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Jailed Syrian journalist and human rights activist Nizar Nayyouf, editor of the monthly journal "The Voice of Democracy", has won the 1998 Reporters sans frontières (RSF)-Fondation de France prize.
RSF says Nayyouf, who has been imprisoned since 1992, is suffering from Hodgkin's disease and is at risk of dying in prison if he does not receive treatment soon. T

he award was presented in absentia on 18 November in Paris, France. According to RSF, "Nayyouf was arrested on 10 January 1992 and sentenced by a military court on 17 March to ten years in jail and deprivation of his civic rights for writing leaflets for the Committee for the Defence of Democratic Freedoms in Syria (CDF), a human rights group which the government regards as a 'terrorist organisation.'"

As well as editing the CDF's monthly journal, "The Voice of Democracy", Nayyouf was a contributor to the weekly "Al-Hurriya" and the literary magazine "Al-Thaqafa Al-Ma'arifa".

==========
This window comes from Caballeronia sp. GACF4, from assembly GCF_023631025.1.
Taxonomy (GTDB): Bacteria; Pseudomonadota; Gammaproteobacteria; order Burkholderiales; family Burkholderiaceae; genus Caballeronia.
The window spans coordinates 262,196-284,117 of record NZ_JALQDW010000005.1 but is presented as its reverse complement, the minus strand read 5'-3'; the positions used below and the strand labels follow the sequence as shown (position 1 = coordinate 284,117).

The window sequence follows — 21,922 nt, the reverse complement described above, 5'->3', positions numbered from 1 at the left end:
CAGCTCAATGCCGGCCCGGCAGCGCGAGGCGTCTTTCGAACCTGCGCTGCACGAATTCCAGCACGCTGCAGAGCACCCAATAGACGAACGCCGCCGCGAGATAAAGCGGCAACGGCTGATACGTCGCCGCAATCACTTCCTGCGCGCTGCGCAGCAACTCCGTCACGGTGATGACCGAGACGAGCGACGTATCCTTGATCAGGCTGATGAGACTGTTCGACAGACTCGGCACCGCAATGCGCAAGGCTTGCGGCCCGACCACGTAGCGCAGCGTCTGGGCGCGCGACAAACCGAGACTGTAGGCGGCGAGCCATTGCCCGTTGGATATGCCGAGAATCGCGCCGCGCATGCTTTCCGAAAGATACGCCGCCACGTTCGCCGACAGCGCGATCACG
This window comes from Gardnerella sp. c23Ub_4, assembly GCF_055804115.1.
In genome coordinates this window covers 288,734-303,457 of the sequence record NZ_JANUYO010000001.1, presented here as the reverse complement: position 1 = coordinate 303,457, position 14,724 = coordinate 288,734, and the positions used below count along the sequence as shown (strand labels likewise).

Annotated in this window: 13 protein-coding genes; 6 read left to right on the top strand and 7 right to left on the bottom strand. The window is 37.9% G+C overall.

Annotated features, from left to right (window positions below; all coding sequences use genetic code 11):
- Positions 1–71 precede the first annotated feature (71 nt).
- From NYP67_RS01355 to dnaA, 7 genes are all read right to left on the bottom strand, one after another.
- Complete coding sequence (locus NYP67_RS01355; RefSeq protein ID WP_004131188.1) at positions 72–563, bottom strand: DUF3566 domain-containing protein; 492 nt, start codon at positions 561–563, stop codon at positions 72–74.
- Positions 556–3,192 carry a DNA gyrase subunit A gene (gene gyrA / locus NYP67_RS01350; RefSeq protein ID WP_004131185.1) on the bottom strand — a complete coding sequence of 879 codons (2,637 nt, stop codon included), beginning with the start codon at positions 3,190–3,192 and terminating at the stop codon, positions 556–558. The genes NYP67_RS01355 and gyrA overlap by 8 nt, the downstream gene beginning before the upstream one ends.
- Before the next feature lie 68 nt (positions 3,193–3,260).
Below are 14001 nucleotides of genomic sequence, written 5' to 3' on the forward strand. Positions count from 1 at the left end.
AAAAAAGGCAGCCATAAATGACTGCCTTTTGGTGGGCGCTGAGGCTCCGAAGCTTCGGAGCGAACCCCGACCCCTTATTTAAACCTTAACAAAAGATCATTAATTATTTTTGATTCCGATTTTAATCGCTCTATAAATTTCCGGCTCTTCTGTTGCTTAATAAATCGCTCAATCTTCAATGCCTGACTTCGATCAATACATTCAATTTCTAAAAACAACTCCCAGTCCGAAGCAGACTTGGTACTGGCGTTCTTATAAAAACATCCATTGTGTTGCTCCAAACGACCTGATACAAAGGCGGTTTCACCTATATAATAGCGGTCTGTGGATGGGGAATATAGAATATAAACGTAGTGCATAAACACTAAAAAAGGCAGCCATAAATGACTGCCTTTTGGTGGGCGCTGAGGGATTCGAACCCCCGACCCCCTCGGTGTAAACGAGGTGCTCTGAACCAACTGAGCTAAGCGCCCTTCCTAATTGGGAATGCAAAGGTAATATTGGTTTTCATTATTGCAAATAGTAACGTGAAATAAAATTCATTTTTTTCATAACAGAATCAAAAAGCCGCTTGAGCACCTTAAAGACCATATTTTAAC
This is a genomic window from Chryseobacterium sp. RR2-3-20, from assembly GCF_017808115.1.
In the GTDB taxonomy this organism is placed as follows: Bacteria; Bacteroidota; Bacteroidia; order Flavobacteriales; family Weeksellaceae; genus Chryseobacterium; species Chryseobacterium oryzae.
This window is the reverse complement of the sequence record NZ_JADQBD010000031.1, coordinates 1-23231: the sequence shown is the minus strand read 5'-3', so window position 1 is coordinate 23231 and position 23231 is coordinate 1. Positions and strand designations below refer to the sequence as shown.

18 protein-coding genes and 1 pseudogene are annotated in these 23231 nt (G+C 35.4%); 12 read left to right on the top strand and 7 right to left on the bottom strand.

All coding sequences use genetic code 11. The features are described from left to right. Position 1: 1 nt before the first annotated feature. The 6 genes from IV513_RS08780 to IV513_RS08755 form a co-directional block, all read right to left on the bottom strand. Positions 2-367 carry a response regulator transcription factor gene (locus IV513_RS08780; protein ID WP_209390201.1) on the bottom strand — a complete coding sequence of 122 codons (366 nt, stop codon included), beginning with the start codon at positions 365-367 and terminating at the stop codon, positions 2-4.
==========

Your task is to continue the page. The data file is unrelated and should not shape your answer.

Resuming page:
Nayyouf is being held in solitary confinement at Mezze military prison, Damascus, where military authorities are keeping him until he signs a confession that he "made false statements concerning the human rights situation in Syria" and promises to relinquish his political activities.

Nayyouf also has medical problems caused by torture and poor prison conditions, including being paralysed in his lower body. RSF condemns his inhumane treatment, noting "his cell measures only seven feet by nine and he has not seen the sun for six years."

The RSF-Fondation de France Prize, which is worth 50,000 francs (about US$8,800), has been awarded annually since 1992 to "journalists who, through their work or attitudes, have demonstrated their devotion to press freedom." Previous winners include Nigerian journalist Chris Anyanwu, Turkish journalist Isik Yurtcu and Cuban journalist Raúl Rivero.

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